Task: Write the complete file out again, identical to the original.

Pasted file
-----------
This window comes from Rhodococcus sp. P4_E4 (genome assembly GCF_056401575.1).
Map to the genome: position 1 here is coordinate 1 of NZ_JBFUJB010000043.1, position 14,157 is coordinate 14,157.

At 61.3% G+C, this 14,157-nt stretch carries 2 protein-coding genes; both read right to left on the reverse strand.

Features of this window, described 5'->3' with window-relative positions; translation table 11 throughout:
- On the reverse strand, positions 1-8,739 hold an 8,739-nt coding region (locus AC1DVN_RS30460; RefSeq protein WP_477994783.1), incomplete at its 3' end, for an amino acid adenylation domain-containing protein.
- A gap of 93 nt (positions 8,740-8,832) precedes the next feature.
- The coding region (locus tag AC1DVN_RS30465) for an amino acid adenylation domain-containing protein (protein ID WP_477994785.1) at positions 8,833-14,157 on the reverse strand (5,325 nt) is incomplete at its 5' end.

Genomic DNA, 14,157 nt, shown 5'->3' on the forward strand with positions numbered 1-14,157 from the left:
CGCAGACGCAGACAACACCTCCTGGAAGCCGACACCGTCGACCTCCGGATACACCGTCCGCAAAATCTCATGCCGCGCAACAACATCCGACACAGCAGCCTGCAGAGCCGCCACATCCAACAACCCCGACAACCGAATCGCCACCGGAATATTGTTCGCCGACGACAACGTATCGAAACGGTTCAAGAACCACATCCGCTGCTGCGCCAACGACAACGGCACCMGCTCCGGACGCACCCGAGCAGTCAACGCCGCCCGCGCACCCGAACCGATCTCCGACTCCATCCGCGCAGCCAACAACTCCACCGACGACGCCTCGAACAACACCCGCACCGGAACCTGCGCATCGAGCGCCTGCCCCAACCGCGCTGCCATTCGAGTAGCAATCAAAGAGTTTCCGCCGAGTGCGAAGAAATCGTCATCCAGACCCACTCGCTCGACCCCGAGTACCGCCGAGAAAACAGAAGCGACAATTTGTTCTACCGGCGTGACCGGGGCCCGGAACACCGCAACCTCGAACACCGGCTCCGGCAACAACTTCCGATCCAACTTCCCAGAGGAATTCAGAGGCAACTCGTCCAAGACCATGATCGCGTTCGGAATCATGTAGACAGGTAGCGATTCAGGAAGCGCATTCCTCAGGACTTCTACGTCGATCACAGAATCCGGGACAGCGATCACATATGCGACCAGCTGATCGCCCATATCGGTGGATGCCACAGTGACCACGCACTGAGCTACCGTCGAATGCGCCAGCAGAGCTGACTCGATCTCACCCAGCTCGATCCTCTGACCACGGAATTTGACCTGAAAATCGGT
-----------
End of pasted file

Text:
This window comes from Rhodococcus sp. P4_E4 (genome assembly GCF_056401575.1).
Map to the genome: position 1 here is coordinate 1 of NZ_JBFUJB010000043.1, position 14,157 is coordinate 14,157.

At 61.3% G+C, this 14,157-nt stretch carries 2 protein-coding genes; both read right to left on the reverse strand.

Features of this window, described 5'->3' with window-relative positions; translation table 11 throughout:
- On the reverse strand, positions 1-8,739 hold an 8,739-nt coding region (locus AC1DVN_RS30460; RefSeq protein WP_477994783.1), incomplete at its 3' end, for an amino acid adenylation domain-containing protein.
- A gap of 93 nt (positions 8,740-8,832) precedes the next feature.
- The coding region (locus tag AC1DVN_RS30465) for an amino acid adenylation domain-containing protein (protein ID WP_477994785.1) at positions 8,833-14,157 on the reverse strand (5,325 nt) is incomplete at its 5' end.

Genomic DNA, 14,157 nt, shown 5'->3' on the forward strand with positions numbered 1-14,157 from the left:
CGCAGACGCAGACAACACCTCCTGGAAGCCGACACCGTCGACCTCCGGATACACCGTCCGCAAAATCTCATGCCGCGCAACAACATCCGACACAGCAGCCTGCAGAGCCGCCACATCCAACAACCCCGACAACCGAATCGCCACCGGAATATTGTTCGCCGACGACAACGTATCGAAACGGTTCAAGAACCACATCCGCTGCTGCGCCAACGACAACGGCACCMGCTCCGGACGCACCCGAGCAGTCAACGCCGCCCGCGCACCCGAACCGATCTCCGACTCCATCCGCGCAGCCAACAACTCCACCGACGACGCCTCGAACAACACCCGCACCGGAACCTGCGCATCGAGCGCCTGCCCCAACCGCGCTGCCATTCGAGTAGCAATCAAAGAGTTTCCGCCGAGTGCGAAGAAATCGTCATCCAGACCCACTCGCTCGACCCCGAGTACCGCCGAGAAAACAGAAGCGACAATTTGTTCTACCGGCGTGACCGGGGCCCGGAACACCGCAACCTCGAACACCGGCTCCGGCAACAACTTCCGATCCAACTTCCCAGAGGAATTCAGAGGCAACTCGTCCAAGACCATGATCGCGTTCGGAATCATGTAGACAGGTAGCGATTCAGGAAGCGCATTCCTCAGGACTTCTACGTCGATCACAGAATCCGGGACAGCGATCACATATGCGACCAGCTGATCGCCCATATCGGTGGATGCCACAGTGACCACGCACTGAGCTACCGTCGAATGCGCCAGCAGAGCTGACTCGATCTCACCCAGCTCGATCCTCTGACCACGGAATTTGACCTGAAAATCGGT